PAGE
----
I was brought in as a consultant to help a small regional organization in the area of business development. Their goal was continuous growth through the expansion of territory. I was relegated to negotiating service contracts with national entities to support this growth agenda. This was clearly a sales driven approach to grow the business by establishing new service contracts. Not only was the growth initiative a success, growing from a two-state territory to a seven-state territory, I was able to help the organization become the 5th largest service provider of their type in the country.
Ah-ha you say, look at the success and value you added to the organization. This is the very definition of business development!
Unfortunately, as the organization was growing, I noticed a startling trend. No one in the management structure had considered sustainable hiring practices. Their plan for moving into a new territory was to send an experienced employee on a hiring blitz to find as many personnel as possible. Of course, this led to the hiring of a number of individuals who weren’t able to maintain the high standards which set the organization apart from their competition. They also failed to establish a permanent leadership presence in any of the new territories.
This resulted in a bunch of new hires, none of which had any established long-term loyalty to the organization. They also lacked the background in how the organization provided services. The leadership response was to send an experienced employee into the area every once in a while to check on the new hires. At least 75% of the time, the new hires had no direct supervision.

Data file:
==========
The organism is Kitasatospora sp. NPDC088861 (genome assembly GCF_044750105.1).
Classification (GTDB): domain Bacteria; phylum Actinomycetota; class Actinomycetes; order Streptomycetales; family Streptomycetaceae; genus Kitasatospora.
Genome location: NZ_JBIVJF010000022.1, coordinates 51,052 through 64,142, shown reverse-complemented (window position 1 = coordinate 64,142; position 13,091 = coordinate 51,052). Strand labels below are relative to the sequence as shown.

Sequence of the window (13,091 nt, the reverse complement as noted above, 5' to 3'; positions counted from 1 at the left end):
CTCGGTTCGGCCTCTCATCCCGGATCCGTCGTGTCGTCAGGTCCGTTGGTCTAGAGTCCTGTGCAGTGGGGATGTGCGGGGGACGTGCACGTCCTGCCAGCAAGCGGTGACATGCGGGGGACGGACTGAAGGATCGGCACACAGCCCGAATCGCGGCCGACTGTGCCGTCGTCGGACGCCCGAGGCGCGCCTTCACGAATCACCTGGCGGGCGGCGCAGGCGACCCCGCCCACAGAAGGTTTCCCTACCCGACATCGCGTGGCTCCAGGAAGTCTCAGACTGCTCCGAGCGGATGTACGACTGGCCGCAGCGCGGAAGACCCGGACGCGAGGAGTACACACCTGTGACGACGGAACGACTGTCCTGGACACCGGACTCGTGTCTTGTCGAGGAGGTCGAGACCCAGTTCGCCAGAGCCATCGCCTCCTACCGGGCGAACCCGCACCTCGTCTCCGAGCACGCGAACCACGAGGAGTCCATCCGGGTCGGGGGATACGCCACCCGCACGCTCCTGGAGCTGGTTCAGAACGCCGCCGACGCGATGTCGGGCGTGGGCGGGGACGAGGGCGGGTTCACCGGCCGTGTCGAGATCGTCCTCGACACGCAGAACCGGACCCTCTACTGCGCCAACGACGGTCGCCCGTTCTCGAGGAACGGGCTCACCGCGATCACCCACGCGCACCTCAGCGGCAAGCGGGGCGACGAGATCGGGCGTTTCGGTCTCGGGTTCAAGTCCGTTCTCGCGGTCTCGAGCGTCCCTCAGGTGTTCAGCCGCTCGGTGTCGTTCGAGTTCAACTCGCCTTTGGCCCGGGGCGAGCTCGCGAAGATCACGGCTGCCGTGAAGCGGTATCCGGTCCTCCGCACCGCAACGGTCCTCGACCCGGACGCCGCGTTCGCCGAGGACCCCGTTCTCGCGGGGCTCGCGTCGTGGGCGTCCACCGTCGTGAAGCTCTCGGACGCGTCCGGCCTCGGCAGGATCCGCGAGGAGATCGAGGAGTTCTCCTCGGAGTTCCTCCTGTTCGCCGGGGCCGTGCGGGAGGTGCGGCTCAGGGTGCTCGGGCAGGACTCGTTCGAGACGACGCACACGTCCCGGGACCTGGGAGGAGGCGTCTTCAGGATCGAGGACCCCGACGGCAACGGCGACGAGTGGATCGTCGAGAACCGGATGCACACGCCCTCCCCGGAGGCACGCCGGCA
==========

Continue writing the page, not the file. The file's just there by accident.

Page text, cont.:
You can imagine how “long-term” the gains for the organization were in this situation. A few months after my initial contract completion, I received a call to come back and rebuild what had fallen into disarray. They had gone to the peak of their industry, but their balance was off, which led to a drastic fall. They lost much of the new business and also lost some of their previously existing business, as poor performance spread throughout the organization.
The failure to integrate their so-called business development initiative with the entire organization led to growth without the support required to be sustainable. The pursuit of immediate growth did produce short-term gains in customers and revenue. But it did not develop their business. It was not business development!
So, if the current utilization and definition of business development is flawed, then what is business development?
The Oxford dictionary defines business as “a commercial operation or company” and development as “an event constituting a new stage in a changing situation”.
I see two important pieces in these definitions. One is “commercial operation” which tells us business is not just about sales. The other is “changing situation” because whether you’re introducing a new product, bringing on new customers, or working a process improvement initiative, you are changing the way business is done throughout the organization”.
It’s time to refine our definition of business development and I propose the following: “the process of creating positive changes in policies, procedures, people, and products for long term value and organizational sustainability for all stakeholders”.
About Shaun Woyak
Shaun Woyak is a professional Business Development consultant and speaker with 15 years of experience in developing emerging businesses in mature markets, developing mature businesses in saturated markets, and initiating new product/process roll outs on a national level. Shaun has led, trained, and developed teams in field and customer facing environments as well as leading executive level coaching and development. Shaun specializes in service-based industries and approaches Business Development with an eye towards Lean Process Improvement.
Shaun is an Honors Graduate, from the University of Colorado at Colorado Springs, with a B.S. in Business and an Honors Graduate from Louisiana State University – Shreveport with an MBA. Shaun is also a Certified Lean Practitioner.
You can contact Shaun through his: LinkedIn profile.